Speaking on local television, Kalyuzhnii argued that Iran's position was no longer valid because of Russia's border agreements, saying, "Today, when trilateral documents have been signed by presidents, to say that, 'No, we have made a mistake, let us review everything,' I think that this is simply not serious." The comments were transcribed by the BBC.

But greater frictions emerged between Russia and its closest Caspian ally, Kazakhstan, over a surprise announcement by Deputy Foreign Minister Kairat Abuseitov that Astana wants to create a Caspian navy. Abuseitov cited the need to fight terrorism, drug trade, and illegal migration.

Kazakhstan's military presence in the Caspian is minimal. In 2002, when Russia held huge naval exercises and invited it to join, Kazakhstan scrambled to assemble a token force.

But Kalyuzhnii blasted the idea, saying that it made "no sense," Interfax reported. Kalyuzhnii said, "The basic principle of a new convention on the Caspian's legal status, on which we are working, is the absence of any new armed forces in the Caspian, as Kazakhstan suggested." He also told ITAR-TASS that it was "not feasible" to raise the issue. Despite the remarks, RIA-Novosti reported last week that Russia will soon add another missile-patrol ship named "Daghestan" to its already-dominant Caspian fleet.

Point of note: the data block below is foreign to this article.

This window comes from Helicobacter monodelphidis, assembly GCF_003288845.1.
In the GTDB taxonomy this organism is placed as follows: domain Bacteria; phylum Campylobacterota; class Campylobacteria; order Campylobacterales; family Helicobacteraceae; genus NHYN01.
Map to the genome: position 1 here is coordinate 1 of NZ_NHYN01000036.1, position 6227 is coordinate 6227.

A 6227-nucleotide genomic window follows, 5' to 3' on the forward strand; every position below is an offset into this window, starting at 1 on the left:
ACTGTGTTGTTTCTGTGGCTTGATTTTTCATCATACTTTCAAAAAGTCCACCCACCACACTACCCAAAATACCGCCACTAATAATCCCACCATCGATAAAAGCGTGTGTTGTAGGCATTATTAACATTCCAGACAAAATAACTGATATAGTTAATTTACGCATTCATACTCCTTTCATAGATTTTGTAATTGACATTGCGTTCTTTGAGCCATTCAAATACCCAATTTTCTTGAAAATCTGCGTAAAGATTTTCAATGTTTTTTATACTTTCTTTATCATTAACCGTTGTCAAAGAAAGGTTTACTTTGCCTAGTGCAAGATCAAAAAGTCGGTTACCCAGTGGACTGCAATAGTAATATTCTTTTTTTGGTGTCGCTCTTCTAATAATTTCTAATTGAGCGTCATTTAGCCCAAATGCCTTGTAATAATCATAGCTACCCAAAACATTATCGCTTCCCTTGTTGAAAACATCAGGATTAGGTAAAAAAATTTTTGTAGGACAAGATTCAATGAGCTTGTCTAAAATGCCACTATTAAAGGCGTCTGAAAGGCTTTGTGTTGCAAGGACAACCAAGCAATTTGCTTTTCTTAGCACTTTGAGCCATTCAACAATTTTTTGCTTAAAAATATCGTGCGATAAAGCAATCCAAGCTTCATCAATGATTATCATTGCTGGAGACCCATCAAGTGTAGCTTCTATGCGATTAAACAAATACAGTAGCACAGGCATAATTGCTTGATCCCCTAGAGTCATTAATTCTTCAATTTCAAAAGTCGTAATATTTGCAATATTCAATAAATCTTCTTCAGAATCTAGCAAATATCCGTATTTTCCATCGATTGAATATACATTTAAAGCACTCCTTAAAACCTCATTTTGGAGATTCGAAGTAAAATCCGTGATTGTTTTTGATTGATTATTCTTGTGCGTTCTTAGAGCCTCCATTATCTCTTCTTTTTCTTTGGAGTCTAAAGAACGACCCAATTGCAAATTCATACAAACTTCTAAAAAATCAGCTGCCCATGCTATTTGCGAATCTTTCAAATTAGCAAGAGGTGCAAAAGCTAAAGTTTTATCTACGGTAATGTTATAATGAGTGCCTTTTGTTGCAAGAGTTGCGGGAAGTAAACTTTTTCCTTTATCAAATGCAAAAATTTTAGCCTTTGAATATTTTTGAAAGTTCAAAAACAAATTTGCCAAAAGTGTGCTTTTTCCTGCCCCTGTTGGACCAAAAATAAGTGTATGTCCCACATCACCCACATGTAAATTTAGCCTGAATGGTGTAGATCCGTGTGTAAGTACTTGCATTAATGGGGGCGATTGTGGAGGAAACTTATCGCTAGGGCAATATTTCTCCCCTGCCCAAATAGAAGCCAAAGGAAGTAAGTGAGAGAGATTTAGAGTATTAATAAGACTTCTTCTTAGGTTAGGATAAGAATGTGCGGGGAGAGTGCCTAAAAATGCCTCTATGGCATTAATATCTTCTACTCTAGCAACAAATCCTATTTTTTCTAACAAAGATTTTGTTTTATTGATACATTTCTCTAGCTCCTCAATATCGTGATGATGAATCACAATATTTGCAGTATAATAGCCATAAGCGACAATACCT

Kalyuzhnii also raised doubts about the rights of Russia's neighbors under the convention by announcing that Moscow will oppose any attempt by Kazakhstan to build a pipeline across the Caspian. Astana has raised the idea as a possibility if it joins the consortium for the Baku-Tbilisi-Ceyhan line.

But Kalyuzhnii said in Baku, "We take a very negative view of the building of a pipeline across the Caspian Sea," AFP reported. He cited a "fluid geopolitical situation" and risks from earthquakes. Kalyuzhnii said Russia would seek a pipeline ban, AP reported. But the stand made it unclear what underwater pipeline rights would be protected by the convention, if Kazakhstan and Azerbaijan agree to a line between their two zones.